Nearly every Aqua application centers its interface around windows. Windows can represent either abstract areas of user interactivity, such as with web browser or Terminal console windows, or they can represent the contents of real files or folders on disk.
This section will introduce you to the basic features present in most windows and to the various types of windows you’ll encounter while using Mac OS X.
Windows in Mac OS X have an entirely different set of controls than those from earlier versions of the Mac OS. These window features are highlighted in Figure 1-27.
The controls are listed as follows:
Close button (red)
Minimize button (yellow)
Zoom button (green)
Filename or title
Toolbar button (not available on all windows)
Scrollbars and scroll arrows
Resize window control
The top part of the window is known as the titlebar . The titlebar is home to the three colored window control buttons used for closing (red), minimizing (yellow), and zooming (green) the window. Mousing over the buttons will change their state to be either an X, a minus sign (-), or a plus sign (+), respectively. These are visual cues of the function the button performs.
With some applications, you’ll notice that the red Close window button has a dark-colored dot in its center. This means that the document you’re working on has unsaved changes; if you save the document (File → Save, or
-S), the dot will go away.
A window’s titlebar runs across the top edge and, as its name implies, features the title or name of that window. Window names are usually unique within a single application. For example, word processor windows are named for the documents they represent, while web browser windows take their titles from the web pages they display.
In earlier versions of the Mac OS, double-clicking the titlebar
feature. Everything below the titlebar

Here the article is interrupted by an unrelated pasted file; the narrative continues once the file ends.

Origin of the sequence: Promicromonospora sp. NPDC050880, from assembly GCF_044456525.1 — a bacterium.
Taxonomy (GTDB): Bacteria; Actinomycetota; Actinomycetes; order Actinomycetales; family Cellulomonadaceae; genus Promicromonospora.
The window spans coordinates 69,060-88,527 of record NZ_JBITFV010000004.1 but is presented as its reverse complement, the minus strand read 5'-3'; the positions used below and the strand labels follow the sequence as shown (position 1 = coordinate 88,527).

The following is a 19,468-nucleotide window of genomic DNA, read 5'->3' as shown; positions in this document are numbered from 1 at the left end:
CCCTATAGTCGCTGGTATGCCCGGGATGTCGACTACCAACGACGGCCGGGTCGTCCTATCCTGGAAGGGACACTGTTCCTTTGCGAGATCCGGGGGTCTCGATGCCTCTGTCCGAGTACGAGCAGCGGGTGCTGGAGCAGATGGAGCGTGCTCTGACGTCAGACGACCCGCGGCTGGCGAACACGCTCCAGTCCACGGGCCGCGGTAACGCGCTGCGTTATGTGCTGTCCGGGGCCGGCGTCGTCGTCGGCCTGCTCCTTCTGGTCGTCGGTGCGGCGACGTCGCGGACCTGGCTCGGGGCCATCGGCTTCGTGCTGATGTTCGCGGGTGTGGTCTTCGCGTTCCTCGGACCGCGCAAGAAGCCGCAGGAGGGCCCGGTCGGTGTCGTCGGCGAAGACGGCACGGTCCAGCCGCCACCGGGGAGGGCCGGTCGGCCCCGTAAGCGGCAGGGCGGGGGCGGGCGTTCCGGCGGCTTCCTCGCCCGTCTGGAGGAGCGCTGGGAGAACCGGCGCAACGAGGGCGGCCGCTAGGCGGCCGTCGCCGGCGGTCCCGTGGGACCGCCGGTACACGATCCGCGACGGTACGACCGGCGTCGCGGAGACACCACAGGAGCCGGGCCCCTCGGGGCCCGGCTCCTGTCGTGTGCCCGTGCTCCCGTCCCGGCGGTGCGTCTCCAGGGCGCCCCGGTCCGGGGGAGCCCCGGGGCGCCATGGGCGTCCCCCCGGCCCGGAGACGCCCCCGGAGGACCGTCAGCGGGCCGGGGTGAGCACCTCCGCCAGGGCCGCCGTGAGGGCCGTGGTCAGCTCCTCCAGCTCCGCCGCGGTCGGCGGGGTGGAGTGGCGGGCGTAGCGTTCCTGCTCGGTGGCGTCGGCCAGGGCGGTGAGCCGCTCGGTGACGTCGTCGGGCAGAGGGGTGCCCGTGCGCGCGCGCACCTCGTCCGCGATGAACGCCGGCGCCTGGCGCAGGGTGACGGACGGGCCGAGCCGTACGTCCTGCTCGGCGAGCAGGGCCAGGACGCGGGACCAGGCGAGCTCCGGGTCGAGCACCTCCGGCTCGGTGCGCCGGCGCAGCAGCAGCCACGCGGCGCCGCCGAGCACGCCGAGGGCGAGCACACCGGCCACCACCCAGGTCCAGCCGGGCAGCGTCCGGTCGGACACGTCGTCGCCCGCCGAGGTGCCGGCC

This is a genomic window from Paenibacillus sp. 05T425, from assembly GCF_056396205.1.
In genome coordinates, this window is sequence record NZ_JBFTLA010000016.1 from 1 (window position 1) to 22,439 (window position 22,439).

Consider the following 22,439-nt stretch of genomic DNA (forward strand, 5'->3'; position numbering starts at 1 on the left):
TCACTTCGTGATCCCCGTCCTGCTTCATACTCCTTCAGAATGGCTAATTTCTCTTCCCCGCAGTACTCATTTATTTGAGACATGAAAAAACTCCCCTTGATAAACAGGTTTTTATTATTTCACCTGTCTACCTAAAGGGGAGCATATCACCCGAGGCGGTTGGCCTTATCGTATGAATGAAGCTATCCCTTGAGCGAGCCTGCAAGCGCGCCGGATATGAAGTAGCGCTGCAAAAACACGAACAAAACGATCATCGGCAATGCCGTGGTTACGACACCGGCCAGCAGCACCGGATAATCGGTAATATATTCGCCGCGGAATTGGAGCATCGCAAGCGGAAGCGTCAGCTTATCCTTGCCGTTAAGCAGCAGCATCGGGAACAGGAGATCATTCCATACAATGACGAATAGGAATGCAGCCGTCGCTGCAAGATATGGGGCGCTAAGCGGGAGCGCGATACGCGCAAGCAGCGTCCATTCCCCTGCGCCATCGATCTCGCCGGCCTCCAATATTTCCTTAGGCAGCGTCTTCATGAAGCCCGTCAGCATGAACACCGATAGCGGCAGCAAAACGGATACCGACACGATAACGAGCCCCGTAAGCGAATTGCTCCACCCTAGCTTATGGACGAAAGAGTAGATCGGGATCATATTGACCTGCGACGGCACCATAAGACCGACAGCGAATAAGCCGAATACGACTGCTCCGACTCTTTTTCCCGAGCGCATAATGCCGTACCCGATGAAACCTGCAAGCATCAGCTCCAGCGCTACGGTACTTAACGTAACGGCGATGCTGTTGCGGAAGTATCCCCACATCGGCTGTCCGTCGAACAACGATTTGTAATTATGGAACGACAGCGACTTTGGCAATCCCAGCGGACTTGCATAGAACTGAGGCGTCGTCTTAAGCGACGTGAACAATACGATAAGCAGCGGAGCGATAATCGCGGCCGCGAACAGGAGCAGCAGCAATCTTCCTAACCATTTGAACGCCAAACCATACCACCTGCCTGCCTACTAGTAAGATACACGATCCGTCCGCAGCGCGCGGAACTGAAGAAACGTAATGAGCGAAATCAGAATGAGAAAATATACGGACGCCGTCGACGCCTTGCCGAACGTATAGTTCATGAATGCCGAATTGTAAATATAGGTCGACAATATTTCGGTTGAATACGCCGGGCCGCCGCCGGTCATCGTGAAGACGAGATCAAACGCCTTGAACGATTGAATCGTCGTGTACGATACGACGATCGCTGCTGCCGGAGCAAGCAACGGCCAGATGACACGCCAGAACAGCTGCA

would hide, leaving you with just the titlebar, which you could leave
in place or drag around as needed. The only Mac OS X application that
still retains the windowshade feature is
Stickies (found in
/Applications). However, if you miss this
feature, you can download a third-party application called
WindowShade X (http://www.unsanity.com).
Titlebars are a window’s simplest control. You can move a window around just by dragging its titlebar, and double-clicking the titlebar will cause the window to minimize to the Dock. Beyond this built-in functionality, however, the titlebar is home to several other controls, such as the close, minimize, and maximize window buttons, the proxy icon, and in certain circumstances, a toolbar button.
Command-click the window’s title (the actual text in the middle of the titlebar) to produce a pop-up menu showing the object’s path (as seen in Figure 1-28), with one menu row for each enclosing folder or disk. Selecting any of these folders or disks opens that object’s window in the Finder.
The final item in this pop-up menu is always a disk icon (most often
that of a hard disk, or a disk partition); selecting it opens a
Finder view of that disk’s
root. See Section 18.104.22.168 for more
about disk icons in the Finder.
Any window that represents a file, folder, or disk gets a miniature version of its Finder icon to the left of its title in the titlebar, as seen in Figure 1-28; this is its proxy icon. (New document windows don’t get a proxy icon until the first time they are saved.) While this can be useful for visually determining a document’s file type, it’s more than a mere label.